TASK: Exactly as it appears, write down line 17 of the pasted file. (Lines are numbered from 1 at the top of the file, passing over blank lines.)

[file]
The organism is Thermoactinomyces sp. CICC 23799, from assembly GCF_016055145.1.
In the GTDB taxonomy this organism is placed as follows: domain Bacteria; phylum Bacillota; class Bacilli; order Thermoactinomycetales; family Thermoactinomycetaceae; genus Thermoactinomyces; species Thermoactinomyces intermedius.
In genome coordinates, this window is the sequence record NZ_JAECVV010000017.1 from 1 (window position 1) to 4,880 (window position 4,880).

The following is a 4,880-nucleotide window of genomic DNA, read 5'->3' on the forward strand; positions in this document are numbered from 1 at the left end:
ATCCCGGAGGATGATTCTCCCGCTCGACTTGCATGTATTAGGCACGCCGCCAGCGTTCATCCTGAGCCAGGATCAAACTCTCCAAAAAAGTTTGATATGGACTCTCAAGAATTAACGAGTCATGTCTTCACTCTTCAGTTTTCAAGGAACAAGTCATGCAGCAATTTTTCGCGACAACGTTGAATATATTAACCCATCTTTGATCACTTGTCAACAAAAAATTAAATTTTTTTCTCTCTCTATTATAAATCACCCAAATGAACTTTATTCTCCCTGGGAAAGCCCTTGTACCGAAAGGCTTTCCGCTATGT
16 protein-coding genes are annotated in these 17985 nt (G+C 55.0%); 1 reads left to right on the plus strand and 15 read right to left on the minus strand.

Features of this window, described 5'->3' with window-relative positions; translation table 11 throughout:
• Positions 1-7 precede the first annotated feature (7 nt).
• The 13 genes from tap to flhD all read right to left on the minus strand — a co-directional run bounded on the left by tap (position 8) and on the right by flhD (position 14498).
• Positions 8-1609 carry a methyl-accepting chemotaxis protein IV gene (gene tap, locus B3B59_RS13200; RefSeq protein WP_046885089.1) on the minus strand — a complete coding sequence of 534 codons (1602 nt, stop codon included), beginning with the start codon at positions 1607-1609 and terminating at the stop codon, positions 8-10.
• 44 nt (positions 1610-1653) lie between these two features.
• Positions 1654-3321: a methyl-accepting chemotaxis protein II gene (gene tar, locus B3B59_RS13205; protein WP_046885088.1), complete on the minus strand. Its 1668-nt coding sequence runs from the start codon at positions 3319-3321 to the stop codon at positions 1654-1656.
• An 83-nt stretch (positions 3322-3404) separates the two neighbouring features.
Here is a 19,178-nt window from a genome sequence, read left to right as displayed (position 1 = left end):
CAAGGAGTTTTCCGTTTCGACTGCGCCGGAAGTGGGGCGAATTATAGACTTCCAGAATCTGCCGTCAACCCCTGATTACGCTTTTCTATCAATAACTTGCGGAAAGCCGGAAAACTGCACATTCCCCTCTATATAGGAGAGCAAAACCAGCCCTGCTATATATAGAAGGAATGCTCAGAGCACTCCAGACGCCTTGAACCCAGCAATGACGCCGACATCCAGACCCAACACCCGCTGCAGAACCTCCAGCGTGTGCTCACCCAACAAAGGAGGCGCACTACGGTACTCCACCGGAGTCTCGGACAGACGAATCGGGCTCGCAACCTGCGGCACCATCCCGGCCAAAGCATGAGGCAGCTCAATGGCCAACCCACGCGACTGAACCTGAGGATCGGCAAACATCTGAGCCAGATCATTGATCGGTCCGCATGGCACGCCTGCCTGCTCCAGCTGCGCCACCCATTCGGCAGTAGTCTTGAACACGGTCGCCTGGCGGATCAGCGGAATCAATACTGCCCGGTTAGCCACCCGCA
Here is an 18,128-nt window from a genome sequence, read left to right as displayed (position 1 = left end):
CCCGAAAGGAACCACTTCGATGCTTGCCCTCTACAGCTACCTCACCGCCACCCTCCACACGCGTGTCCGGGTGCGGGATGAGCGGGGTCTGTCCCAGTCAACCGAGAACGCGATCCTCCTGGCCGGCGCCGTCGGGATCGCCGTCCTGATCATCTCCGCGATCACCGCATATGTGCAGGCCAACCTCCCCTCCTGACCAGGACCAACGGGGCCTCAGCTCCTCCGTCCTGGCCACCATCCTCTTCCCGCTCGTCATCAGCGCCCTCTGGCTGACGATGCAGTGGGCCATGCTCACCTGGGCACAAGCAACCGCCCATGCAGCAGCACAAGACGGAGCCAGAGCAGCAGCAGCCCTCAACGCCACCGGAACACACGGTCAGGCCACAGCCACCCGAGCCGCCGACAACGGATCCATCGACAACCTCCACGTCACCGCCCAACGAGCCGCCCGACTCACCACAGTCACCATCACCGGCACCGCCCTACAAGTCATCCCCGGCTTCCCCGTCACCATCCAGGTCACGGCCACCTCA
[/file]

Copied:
CCCGAAAGGAACCACTTCGATGCTTGCCCTCTACAGCTACCTCACCGCCACCCTCCACACGCGTGTCCGGGTGCGGGATGAGCGGGGTCTGTCCCAGTCAACCGAGAACGCGATCCTCCTGGCCGGCGCCGTCGGGATCGCCGTCCTGATCATCTCCGCGATCACCGCATATGTGCAGGCCAACCTCCCCTCCTGACCAGGACCAACGGGGCCTCAGCTCCTCCGTCCTGGCCACCATCCTCTTCCCGCTCGTCATCAGCGCCCTCTGGCTGACGATGCAGTGGGCCATGCTCACCTGGGCACAAGCAACCGCCCATGCAGCAGCACAAGACGGAGCCAGAGCAGCAGCAGCCCTCAACGCCACCGGAACACACGGTCAGGCCACAGCCACCCGAGCCGCCGACAACGGATCCATCGACAACCTCCACGTCACCGCCCAACGAGCCGCCCGACTCACCACAGTCACCATCACCGGCACCGCCCTACAAGTCATCCCCGGCTTCCCCGTCACCATCCAGGTCACGGCCACCTCA